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BOOK REVIEW: The Impossible Story of Olive in Love by Tonya Alexandra

| 3 July 2017 | Reply

BOOK REVIEW: The Impossible Story of Olive in Love by Tonya Alexandra

April 2017
Paperback, $14.99
Reviewed by Steph O’Connell

Young Adult



I get that I’m impossible.
I get that I’m mad and rude — perhaps even a drama queen at times.
But you’d be impossible if you lived my life … You’d be impossible if you were invisible.
Shakespeare was an idiot. Love is not blind. Love is being seen.

Plagued by a gypsy curse that she’ll be invisible to all but her true love, seventeen-year-old Olive is understandably bitter. Her mother is dead; her father has taken off. Her sister, Rose, is insufferably perfect. Her one friend, Felix, is blind and thinks she’s making it all up for attention.

Nobody has seen her — until she meets Tom: the poster boy for normal and the absolute opposite of Olive. But how do you date a boy who doesn’t know you’re invisible? Worse still, what happens when Mr Right feels wrong? Has destiny screwed up? In typical Olive fashion, the course is set for destruction. And because we’re talking Olive here, the ride is funny, passionate and way, way, way, way dramatic.

This story is for anyone who’s ever felt invisible.
This story is for anyone who sees the possible in the impossible.



‘I just want the truth, Adonis!’ I call out.
He turns back and flings it at me. ‘Loneliness, okay?’ I flinch. His words are like shrapnel. ‘I see goddamn loneliness!’
‘You can see that?’ I’m completely dumb-struck.
He blinks, doesn’t say a word. There is nothing to say. I’m a loner, a loser, a freak—and he can read it clear as sunshine in my eyes.”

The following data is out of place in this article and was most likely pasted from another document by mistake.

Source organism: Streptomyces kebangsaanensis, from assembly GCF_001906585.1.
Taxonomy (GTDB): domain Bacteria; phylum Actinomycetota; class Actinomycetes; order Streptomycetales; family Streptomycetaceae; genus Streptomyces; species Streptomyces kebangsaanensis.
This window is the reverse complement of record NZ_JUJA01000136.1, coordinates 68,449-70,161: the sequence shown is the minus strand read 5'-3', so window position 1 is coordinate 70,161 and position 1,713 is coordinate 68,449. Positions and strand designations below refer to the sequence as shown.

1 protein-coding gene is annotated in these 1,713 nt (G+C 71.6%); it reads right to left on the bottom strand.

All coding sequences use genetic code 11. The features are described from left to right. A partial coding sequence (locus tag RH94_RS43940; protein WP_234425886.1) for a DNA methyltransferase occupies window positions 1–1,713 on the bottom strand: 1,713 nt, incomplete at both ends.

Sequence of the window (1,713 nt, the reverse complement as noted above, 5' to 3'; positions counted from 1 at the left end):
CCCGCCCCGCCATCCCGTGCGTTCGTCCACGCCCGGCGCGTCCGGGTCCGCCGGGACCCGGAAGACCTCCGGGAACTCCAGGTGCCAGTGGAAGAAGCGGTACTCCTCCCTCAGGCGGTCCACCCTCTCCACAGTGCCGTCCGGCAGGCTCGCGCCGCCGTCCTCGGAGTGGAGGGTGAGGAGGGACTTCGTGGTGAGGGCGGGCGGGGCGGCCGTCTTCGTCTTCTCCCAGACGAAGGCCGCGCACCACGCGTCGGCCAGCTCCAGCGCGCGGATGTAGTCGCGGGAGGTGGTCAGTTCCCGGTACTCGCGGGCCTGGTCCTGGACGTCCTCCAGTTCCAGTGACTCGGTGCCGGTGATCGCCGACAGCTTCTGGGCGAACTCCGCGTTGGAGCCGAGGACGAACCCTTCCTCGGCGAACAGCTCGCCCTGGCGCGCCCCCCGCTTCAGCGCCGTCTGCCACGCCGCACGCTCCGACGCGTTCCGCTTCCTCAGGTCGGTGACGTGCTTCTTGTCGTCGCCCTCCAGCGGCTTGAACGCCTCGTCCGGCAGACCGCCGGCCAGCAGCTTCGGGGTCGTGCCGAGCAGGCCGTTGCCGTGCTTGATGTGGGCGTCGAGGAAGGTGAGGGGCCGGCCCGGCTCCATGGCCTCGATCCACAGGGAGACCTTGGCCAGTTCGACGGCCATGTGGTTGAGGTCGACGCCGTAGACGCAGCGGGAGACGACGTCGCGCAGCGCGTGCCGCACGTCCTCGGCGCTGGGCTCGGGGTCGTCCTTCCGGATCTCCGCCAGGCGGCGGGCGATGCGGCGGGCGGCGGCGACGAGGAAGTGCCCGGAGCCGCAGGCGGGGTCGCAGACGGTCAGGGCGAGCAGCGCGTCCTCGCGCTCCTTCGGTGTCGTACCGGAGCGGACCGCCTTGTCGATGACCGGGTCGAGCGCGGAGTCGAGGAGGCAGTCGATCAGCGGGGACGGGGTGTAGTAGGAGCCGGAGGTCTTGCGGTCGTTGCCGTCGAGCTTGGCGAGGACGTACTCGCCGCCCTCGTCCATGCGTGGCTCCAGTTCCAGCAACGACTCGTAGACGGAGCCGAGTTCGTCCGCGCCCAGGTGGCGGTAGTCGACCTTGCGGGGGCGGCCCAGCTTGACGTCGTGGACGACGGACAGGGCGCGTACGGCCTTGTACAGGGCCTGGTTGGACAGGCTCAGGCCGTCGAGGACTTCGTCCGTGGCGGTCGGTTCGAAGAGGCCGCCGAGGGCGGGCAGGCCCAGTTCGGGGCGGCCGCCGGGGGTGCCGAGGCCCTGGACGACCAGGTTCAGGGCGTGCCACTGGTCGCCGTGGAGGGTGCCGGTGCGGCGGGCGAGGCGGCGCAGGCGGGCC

Olive is undoubtedly abrasive, selfish, and a little unbalanced, but that’s not too surprising given the circumstances. Hers is a tale of a kind of instalove, but again, this cannot really be avoided, based on the set up and her “condition”.

The miracle of it hits me again. If the curse is true, Tom is my true love. But is he? What other explanation could there be for him seeing me? Nobody has ever seen me before, not Ma, not Dad, not me. To everyone in the world, besides Tom, I’m invisible.
But he doesn’t have to know that. Right?

It may take a little while to get into the story, as readers will likely find themselves viewing Olive’s behaviour through a more traditional lense, but as they read on they’ll start to understand just what this curse means for her, and will start to walk in her shoes.

Tom looks like he wants to punch him. He passes me his popcorn but I can’t take it. The guy will freak out if a box of popcorn is floating in mid-air. I let it land on my lap and it spills all over the floor. I don’t move to pick it up.
‘You’re not going to help me out here?’ Tom says to me, incredulous.
I keep my mouth shut. I can’t say anything. The guy moves away and whispers something to his friends, and they all turn to look at Tom. ‘He’s talking to his “girlfriend”.’ They laugh.

But once you’re in, you’re bound to share some laughter and sadness with Olive, as she deals with things we never will, and other things we’re only too familiar with.

Though the main catalyst here is Tom’s ability to see Olive, there is a lot more to this story than the instalove. Here you’ll find friendship, family, heartache, and a curse that is rather more complicated than “meets the eye” so to speak.

The Impossible Story of Olive in Love is ultimately an uplifting, hopeful story, with a decent dose of raw heartache and loneliness to balance it out.



Category: Book Reviews, Other Reviews

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